Birth Control Series: Emergency Contraception

No matter how careful we try to be, we can’t always avoid slip-ups in our sex-having lives. Thankfully, there are emergency options. One is an intrauterine device (IUD) that’s placed by a healthcare provider, others include pills you take by mouth. If a pill is your preferred choice of emergency contraception, keep reading for more information so you can be prepared with what to do to avoid an unplanned pregnancy after unprotected sex.

What is Emergency Contraception? How does it work?

Also called the “morning-after pill”, emergency contraception (EC) is a type of birth control used after unprotected sexual intercourse. That is, sex without any method of birth control, or with a birth control method that failed (e.g. you later notice the condom used slipped/broke or you missed a birth control pill).

Might be more clear to say levonorgestrel (Plan B and its generic equivalents) and ulipristal acetate ( Ella) are two types of emergency contraceptive pills available. They both work to stop the ovaries from releasing an egg until sperm are no longer active. Levonorgestrel does this by mimicking a hormone called progesterone naturally found in the body. This tricks your body into thinking it’s pregnant and stops the release of an egg. This is the same hormone used in many birth control pills (at lower doses). Ella works by suppressing progesterone which delays ovulation long enough for sperm to die before an egg is released. It also changes the lining of the uterus, making it difficult for a fertilized egg to implant and start a pregnancy. Though it may prevent pregnancy, emergency contraception does not prevent the spread of HIV, syphilis, gonorrhea, chlamydia and other sexually transmitted infections.

How to get emergency contraception

Morning-after pills are 100% legal and available to anyone regardless of age. Levonorgestrel is probably the easiest to get because it is available over the counter without a prescription. Brand name (e.g. Plan B, My Choice) and generic versions are available at drugstores, grocery stores, and even on Amazon. Ella is the only brand that requires a prescription. Cost ranges from about $10-$50 depending on which version you get.

If you have private insurance, there’s a good chance you have coverage; if you have public insurance -Medicaid, emergency contraception pills or IUDs are 100% covered and require no out of pocket cost. In Illinois, if you cannot afford the cost of emergency contraception, there may be an organization or health clinic, like Planned Parenthood, in the area that will provide Plan B for free or at a cheaper rate. Lastly, if you received an Illinois HFS Sexual Assault Emergency Treatment Program (ISAETP) Authorization for Payment Voucher at a hospital, you can use the voucher to obtain emergency contraception at no charge to you. If you are younger than 17 and did not receive EC at the hospital, you’ll have to go to a health center or private health provider for a prescription.

Will it mess with my current birth control method (i.e. pill, patch, ring, etc.)?l

Levonorgestrel can be taken with birth control pills without any issues. If you missed more than two doses of your birth control pill, resume your birth control as scheduled as soon as possible.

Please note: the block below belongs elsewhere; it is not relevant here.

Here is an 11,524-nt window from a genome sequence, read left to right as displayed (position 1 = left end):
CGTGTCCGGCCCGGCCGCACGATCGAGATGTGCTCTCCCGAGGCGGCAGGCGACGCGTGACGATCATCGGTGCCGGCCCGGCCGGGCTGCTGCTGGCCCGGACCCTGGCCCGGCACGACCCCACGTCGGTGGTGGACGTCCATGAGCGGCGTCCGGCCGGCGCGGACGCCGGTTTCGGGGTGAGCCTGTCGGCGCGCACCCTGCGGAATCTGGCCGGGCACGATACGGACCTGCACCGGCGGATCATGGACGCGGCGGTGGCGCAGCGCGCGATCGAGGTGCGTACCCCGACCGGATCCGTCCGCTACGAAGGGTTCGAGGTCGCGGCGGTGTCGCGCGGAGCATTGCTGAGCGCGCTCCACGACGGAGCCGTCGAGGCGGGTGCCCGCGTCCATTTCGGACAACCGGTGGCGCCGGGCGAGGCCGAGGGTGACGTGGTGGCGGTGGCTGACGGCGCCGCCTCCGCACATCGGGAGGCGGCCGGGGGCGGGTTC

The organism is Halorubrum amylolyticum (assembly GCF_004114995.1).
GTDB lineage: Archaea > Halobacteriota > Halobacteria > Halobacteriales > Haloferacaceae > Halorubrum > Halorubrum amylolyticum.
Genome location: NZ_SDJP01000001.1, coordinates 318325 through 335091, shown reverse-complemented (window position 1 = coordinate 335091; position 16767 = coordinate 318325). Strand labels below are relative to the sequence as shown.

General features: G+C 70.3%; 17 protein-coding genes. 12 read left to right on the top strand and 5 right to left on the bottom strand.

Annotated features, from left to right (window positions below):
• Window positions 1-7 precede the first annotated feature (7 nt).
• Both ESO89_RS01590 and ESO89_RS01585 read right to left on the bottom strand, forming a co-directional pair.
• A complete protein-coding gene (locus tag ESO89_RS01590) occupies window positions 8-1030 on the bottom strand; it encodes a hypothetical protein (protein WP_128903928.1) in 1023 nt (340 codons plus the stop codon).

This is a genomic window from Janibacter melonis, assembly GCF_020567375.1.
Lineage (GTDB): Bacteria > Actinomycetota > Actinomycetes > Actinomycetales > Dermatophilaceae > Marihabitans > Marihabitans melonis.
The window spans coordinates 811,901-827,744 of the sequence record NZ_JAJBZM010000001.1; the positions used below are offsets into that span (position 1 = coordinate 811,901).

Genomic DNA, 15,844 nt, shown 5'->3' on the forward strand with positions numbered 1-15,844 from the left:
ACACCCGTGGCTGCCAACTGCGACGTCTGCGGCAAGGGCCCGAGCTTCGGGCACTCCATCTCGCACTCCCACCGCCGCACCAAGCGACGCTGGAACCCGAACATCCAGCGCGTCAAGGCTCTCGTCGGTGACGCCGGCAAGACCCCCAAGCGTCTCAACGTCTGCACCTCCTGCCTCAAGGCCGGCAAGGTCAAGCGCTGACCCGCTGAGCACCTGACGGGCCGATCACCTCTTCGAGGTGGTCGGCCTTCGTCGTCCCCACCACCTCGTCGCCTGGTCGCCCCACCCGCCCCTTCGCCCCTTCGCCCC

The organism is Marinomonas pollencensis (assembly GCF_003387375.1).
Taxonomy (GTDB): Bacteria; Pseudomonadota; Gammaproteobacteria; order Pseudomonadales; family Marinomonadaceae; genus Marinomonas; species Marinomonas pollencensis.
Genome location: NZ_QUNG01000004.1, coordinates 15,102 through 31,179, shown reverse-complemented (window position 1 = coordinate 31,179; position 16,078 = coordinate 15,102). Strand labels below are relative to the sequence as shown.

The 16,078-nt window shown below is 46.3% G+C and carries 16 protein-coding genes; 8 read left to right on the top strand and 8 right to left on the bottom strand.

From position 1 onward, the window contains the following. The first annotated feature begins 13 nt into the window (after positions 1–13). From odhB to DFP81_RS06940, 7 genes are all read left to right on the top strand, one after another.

Ella is a little different. Research suggests that using hormonal birth control within 5 days of taking Ella could make both medications less effective. So, hold off on starting or resuming using hormonal contraceptives for at least 5 days after taking Ella.

Who shouldn’t use emergency contraception?

Emergency contraception pills are not the same as mifepristone (Mifeprex, the abortion pill). That medication terminates an established pregnancy—meaning the fetus has already attached to the uterus and started developing. Emergency contraception reduces the risk of a pregnancy before it happens. It will not end a pregnancy that has implanted, and it will not cause an abortion if you are already pregnant. Taking the emergency contraceptive pill will not affect your chances of getting pregnant in the future.

How to use emergency contraception

Levonorgestrel is most effective if taken within 3 days after unprotected sex, but it can be used up to 5 days to help prevent pregnancy. Ella can be taken up to 5 days after sex. Effectiveness decreases over time so take it sooner to increase the chance of preventing pregnancy. And no, even though it’s called the “morning-after” pill, you don’t have to wait until the next day to take it. As with any drug, be sure to follow the directions on the packaging.

Per the FDA, the morning-after pill is meant to be used as backup contraception only, it is not for routine contraceptive use. If you are looking for a primary method of birth control, take our free birth control quiz to see which option may be best for you, or check out ICAN!’s Birth Control Options page for more information!

Regardless of which EC you choose, use a barrier method of protection such as diaphragms or condoms with each sexual encounter until your next period—even if you’ve resumed taking your birth control pills. If you choose levonorgestrel EC pills, for the next 7 days, you should also use a barrier method (condoms, diaphragm with spermicides) along with your regular birth control method or not have sexual intercourse. If you chose Ella, you need to wait until 5 days after taking Ella before resuming your hormonal birth control method (pill, patch, ring, shot). You should use a barrier method (or not have sexual intercourse) until your next menstrual period. Keep in mind that your next period may be early or late. It could also be heavier than usual. This is normal. If you don’t get your next period for more than 7 days after the expected date, or it is very light, you should take a pregnancy test. Always talk to a healthcare provider if you are unsure.